In the book, Gerald’s knees buckle when he tries to twirl at the Jungle Dance. The other animals cha-cha, waltz, rumba and laugh at Gerald. “Look at clumsy Gerald! Giraffes can’t dance, you silly fool,” they jeer. Sad and alone, Gerald creeps away. The song of a cricket and his encouraging words makes Gerald sway his body, shuffle his feet, and swish his tail. And then he throws his legs sideways and leaps into the air into a backward somersault. The other animals gather around and declared Gerald the best dancer ever.

As I read the last words of the book, the children leaned forward and a few clapped. “So what could be another title for this book?” I asked. The children’s answers told me they understood the story’s theme. Giraffes Can Dance! Giraffes Dance When They Hear Their Music. Gerald Had to Learn. Everybody was Wrong, Giraffes Dance.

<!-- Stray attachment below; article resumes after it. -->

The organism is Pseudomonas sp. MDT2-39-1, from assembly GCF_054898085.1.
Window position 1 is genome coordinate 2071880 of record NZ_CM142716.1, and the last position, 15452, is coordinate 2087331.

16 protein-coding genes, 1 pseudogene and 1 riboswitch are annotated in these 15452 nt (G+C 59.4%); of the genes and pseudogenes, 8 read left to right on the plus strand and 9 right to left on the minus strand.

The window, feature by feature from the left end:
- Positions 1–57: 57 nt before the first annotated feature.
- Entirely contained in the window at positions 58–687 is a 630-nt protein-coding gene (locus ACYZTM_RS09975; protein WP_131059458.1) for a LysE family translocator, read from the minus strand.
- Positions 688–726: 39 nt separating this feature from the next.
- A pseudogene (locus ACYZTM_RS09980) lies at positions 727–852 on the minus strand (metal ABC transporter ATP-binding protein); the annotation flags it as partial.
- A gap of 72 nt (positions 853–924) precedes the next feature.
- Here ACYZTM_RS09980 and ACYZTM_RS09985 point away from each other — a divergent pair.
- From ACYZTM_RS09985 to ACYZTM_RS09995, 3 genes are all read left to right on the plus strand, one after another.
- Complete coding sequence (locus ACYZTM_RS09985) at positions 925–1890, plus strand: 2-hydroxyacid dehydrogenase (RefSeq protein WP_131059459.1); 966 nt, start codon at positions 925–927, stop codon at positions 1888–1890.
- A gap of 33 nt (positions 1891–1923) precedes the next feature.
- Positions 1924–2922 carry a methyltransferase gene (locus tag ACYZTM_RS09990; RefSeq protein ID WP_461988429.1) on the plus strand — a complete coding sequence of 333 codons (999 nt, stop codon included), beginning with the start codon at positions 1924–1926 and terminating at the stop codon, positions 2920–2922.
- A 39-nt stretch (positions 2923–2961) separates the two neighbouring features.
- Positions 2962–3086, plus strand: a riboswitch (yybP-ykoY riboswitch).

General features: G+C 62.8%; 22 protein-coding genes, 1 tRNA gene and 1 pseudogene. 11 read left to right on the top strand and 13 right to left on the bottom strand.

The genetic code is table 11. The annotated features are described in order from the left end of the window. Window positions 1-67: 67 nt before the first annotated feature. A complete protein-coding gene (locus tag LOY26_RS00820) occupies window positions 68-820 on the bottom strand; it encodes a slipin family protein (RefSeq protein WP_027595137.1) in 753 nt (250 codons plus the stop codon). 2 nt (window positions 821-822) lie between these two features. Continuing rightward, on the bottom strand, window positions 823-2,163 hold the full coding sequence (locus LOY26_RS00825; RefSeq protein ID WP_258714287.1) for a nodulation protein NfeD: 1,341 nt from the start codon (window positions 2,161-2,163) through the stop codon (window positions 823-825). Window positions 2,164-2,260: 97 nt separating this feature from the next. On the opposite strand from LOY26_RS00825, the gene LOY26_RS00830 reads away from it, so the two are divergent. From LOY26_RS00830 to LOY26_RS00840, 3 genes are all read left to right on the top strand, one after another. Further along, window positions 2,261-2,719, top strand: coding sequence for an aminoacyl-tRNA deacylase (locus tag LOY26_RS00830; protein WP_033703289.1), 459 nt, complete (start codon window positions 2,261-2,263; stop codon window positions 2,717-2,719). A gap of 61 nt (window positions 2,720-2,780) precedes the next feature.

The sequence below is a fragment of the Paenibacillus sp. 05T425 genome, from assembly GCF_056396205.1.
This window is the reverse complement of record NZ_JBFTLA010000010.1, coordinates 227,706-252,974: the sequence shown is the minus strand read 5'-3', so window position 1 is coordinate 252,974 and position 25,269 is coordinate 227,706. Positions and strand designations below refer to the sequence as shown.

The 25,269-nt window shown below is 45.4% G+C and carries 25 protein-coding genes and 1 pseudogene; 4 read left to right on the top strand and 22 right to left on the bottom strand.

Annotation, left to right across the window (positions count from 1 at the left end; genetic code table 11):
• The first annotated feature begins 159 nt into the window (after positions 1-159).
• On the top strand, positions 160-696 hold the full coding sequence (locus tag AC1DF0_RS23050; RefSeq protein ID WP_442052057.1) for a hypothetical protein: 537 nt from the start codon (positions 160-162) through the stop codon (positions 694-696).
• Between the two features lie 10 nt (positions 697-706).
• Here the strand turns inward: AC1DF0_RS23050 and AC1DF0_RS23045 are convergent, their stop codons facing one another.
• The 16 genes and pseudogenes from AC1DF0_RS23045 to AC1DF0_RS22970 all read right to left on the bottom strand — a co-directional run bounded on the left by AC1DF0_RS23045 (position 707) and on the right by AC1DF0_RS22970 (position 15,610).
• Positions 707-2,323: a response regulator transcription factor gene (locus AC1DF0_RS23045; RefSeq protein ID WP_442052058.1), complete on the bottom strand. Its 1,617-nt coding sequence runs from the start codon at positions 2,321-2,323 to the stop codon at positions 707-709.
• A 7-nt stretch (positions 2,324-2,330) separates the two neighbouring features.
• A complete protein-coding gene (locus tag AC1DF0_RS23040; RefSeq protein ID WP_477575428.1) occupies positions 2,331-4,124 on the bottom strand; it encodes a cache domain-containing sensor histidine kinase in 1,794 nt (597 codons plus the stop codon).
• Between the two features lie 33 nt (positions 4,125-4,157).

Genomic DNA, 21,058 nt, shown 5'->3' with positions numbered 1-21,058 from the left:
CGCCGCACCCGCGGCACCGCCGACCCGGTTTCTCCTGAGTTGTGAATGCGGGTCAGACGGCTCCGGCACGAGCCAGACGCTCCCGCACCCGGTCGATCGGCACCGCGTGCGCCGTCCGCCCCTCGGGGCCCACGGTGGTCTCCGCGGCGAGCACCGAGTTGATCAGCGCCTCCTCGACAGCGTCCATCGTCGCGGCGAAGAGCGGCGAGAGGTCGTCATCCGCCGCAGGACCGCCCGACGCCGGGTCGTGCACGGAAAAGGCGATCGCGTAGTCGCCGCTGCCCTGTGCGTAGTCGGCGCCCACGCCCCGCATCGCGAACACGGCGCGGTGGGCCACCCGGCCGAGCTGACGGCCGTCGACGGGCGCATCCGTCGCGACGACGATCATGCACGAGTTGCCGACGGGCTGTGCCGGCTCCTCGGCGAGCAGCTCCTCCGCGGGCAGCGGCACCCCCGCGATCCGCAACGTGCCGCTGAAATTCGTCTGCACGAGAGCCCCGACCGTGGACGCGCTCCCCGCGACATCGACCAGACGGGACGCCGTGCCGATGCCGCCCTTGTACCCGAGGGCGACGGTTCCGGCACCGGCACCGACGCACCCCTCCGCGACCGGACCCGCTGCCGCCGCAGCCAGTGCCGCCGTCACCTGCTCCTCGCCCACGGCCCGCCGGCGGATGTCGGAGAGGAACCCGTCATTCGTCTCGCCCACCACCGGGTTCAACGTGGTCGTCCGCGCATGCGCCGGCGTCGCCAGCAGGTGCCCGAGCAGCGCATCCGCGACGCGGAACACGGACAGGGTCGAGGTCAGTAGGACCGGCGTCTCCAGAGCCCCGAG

And then one child said, “Everybody can do something. Giraffes don’t have to dance.” I wanted to hug him and I asked him to please say that again. “Everybody can do something,” he said.   I got my teacher fix: a reminder that children are teachers, too. We adults can listen to and watch children and learn from them.

Some people say, “I could never be a teacher.” If every minute of a teacher’s day was like the thirty minutes I spent with those young students, everybody could be a teacher and everybody would want to. But everybody doesn’t have to. Because everybody can do something. Different somethings.